Irish won’t even let LSU have a QB controversy in peace

Published 8:23 am Monday, December 29, 2014

NASHVILLE, Tenn. — Dang that Notre Dame.

It’s not enough that it’s got its own network, NBC, at its beck and call.

You know how the Fighting Irish are. Can’t stand it if they’re out of the spotlight for a single minute.

So the Irish come to the Music City Bowl and immediately rain on LSU’s Quarterback Dilemma.

Never mind that it’s been raining the real stuff virtually non-stop since both teams arrived.

This is a little much.

The Tigers virtually invented the dreaded quarterback controversy, and have spent most of this season fine-tuning it in front of a disgruntled fan base.

They took it to new levels with the inability to complete the simple forward pass. They upped the ante. They had quarterback woes the likes of which no self-respecting balanced offense should ever have to deal with.

Anthony Jennings’ struggles and Brandon Harris’ inactivity are starting to make the old Jordan Jefferson-Jarrett Lee fiasco look like peace and harmony.

Nobody thought that was possible.

But it lingered, festering for a good month amid leaks that Harris has been encouraging during the break, not be outdone by Jennings’ continued progress.

It made for a dandy talking point while trying to stay dry and warm in the days leading up to tomorrow’s showdown.

But now, the powerful Notre Dame publicity machine has rolled into town and tried to one-up the Tigers.

Irish players burp in public and it can become a national story.

So it was pretty simple. All Notre Dame had to do was come up with its own quarterback decision for the game, and suddenly LSU’s struggles were yesterday’s news.

More than likely it’s as big of a sham as any implied notion that Harris will see any more playing time (none) than he has over the last half of the season.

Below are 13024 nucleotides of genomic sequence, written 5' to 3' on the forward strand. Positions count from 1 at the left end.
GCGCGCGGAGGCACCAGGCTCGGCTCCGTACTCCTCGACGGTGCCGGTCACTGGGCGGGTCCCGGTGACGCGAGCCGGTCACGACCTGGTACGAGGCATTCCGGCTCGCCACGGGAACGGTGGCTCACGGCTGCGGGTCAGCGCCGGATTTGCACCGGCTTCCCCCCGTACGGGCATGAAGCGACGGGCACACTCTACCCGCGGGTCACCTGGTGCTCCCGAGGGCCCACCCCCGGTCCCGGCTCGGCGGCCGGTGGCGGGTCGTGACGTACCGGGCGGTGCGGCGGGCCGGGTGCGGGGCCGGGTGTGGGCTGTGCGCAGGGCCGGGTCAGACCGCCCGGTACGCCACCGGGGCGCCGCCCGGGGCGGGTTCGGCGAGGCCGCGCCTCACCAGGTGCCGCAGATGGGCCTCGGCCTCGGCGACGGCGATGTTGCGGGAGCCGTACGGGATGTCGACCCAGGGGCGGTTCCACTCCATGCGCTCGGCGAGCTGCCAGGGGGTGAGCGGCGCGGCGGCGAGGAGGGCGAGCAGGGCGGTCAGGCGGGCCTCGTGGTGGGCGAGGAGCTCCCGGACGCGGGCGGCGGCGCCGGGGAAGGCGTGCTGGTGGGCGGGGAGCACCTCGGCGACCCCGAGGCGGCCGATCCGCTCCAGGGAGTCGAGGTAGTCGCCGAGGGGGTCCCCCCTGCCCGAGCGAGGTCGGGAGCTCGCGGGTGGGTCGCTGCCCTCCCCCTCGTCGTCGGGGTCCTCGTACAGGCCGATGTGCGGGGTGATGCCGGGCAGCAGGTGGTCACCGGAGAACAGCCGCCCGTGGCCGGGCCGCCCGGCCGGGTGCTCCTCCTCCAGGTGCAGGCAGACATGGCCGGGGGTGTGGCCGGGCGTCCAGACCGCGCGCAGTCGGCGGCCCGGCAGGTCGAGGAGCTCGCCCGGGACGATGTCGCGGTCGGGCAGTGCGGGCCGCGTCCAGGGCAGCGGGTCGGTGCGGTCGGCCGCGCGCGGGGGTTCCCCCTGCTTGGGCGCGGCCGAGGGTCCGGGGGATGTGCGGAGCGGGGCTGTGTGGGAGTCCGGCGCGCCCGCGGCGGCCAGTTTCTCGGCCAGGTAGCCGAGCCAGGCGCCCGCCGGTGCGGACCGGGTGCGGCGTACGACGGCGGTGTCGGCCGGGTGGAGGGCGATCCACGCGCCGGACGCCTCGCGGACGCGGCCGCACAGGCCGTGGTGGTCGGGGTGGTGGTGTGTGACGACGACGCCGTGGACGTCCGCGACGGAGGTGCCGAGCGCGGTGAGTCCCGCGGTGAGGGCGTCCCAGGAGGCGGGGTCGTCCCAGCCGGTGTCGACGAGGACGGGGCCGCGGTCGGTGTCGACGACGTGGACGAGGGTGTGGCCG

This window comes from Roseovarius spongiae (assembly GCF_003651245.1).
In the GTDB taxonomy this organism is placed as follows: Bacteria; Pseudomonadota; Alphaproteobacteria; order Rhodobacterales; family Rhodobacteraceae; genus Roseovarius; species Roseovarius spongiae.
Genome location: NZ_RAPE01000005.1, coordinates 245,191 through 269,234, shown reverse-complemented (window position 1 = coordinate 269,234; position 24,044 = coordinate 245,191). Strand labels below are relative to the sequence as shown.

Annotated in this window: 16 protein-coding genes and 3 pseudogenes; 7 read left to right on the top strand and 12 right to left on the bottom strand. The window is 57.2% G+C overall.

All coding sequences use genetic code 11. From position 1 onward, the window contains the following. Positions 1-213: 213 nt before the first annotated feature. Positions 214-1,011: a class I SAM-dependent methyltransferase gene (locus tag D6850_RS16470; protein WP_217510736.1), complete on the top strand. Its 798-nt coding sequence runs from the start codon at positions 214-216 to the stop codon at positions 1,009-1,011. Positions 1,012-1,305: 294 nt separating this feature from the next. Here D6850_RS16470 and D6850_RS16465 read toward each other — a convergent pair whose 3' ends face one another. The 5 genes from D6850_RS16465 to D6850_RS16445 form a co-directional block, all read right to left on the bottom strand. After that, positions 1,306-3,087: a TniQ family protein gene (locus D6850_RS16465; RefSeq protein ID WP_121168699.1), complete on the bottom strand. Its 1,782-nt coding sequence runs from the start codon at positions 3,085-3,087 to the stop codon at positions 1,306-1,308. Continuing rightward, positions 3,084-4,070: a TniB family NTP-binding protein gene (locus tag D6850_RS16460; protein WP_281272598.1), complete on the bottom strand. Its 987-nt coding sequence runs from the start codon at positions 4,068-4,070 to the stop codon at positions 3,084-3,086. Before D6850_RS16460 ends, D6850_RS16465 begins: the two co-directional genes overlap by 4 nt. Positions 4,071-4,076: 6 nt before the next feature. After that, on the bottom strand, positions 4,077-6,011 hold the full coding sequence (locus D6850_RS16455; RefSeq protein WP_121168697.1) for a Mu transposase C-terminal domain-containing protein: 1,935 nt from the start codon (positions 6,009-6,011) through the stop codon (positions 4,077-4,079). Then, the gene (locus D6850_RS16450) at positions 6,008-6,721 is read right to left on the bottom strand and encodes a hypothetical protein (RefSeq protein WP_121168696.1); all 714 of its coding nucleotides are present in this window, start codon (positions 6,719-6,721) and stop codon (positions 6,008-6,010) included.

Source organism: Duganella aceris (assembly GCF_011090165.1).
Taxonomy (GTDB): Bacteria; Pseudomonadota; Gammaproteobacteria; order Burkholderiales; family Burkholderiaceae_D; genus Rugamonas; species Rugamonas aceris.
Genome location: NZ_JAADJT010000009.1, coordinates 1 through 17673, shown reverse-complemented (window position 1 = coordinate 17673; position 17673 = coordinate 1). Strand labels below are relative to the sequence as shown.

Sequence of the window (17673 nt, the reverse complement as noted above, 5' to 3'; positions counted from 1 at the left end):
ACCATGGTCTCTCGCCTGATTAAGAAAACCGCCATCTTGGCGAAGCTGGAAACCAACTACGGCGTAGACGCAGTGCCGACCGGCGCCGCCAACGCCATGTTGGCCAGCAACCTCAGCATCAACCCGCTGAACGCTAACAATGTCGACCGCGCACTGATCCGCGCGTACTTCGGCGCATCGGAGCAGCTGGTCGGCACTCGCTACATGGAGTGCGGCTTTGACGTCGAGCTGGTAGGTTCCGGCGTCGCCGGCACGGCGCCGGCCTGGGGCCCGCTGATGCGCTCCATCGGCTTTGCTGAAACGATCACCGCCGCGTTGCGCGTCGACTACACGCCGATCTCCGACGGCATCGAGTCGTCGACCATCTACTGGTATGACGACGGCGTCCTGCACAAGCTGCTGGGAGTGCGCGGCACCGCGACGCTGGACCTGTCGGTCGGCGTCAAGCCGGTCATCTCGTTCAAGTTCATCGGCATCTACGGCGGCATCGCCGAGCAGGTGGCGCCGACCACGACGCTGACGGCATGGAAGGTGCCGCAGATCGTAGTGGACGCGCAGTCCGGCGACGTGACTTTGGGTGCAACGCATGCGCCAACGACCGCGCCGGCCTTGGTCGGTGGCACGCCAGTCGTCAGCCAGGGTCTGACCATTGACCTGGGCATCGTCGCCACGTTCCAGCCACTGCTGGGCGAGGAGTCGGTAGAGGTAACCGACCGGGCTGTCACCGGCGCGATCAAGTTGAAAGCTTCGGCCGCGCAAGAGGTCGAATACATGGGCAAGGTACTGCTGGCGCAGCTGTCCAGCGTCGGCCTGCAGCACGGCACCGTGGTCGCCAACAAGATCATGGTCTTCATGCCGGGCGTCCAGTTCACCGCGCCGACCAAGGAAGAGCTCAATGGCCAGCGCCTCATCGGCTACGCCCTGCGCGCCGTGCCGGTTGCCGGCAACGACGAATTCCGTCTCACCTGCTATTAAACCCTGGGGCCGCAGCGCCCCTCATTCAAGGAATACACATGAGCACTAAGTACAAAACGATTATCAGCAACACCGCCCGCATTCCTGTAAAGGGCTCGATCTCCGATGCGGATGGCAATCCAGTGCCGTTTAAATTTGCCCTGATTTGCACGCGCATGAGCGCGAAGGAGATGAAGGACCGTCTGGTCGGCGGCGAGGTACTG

But it’s Notre Dame, and while it took some scrambling, the Irish appear to have successfully one-upped LSU’s cry for attention.

Notre Dame won’t even name its starter at the position until the Irish trot out for the first possession.

The White House is probably monitoring the situation. CNN and Entertainment Tonight are standing by.

Everett Golson or Malik Zaire.

On the surface, it doesn’t look like much.

Golson, the starter two years when the Irish were crunched up by Alabama for the BCS national championship, was forced to sit out last season when he ran afoul of school policy.

But he did his due penance, was back this year, and in fact started all 12 of the 7-5 Fighting Irish’s games.

Even had Florida State on the ropes for a spell until the Irish provided a textbook example of offensive pass interference. He was on the watch lists for some of the big awards.

So what’s the big deal?

Why are the Irish playing coy and threatening to start Zaire? He’d never thrown a college pass until Notre Dame’s last game, and he didn’t exactly light up Southern Cal. He still hasn’t thrown a touchdown pass.

Yet, head coach Brian Kelly has even turned the indecision into a knock-knock joke.

It has become such an obsession with the media that cover Notre Dame that there seems to be no other story line.

Every Irish player gets the question — and they stay mum, insisting they don’t know (and if they did, and they told you, they’d have to kill you).

Kelly doesn’t want that, of course. Hence the knock-knock joke.

Who’s there?

Finally Kelly told everybody, with a wink, that he’d knock once if it was Golson, knock twice it was Zaire.

Or maybe it was the other way around. Anyway, it got a lot of belly laughs.

Kelly may or may not have reached his breaking point with Golson in the Irish’s 49-14 loss to Southern Cal.

Golson was fine early in the season, when Lou Holtz was proclaiming the Irish the nation’s No. 1 team, but his rocky second half mirrored Notre Dame’s slide from 6-0 to dropping five of its last six games.

Or did it?

True, Golson had become a turnover machine over the second half.

But when he threw an interception and lost a fumble against USC, it gave 22 turnovers for the season, 14 interceptions, eight lost fumbles. Kelly called on Zaire, whose 9-of-20 performance out of the bullpen was apparently enough to spark a full-blown debate which has raged all through December.

Or perhaps a smoke screen.

The Irish’s real problem, it appears, was an injury-depleted defense that gave up 30 or more points in its last seven games, which has to look appetizing even to LSU’s quarterback situation.

Three key starters are out of sick bay and back for tomorrow’s bowl game, but the less anybody talks about that, apparently, the better for Kelly.

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Scooter Hobbs covers LSU sports. Email him at shobbs@americanpress.com(www.musiccitybowl.com)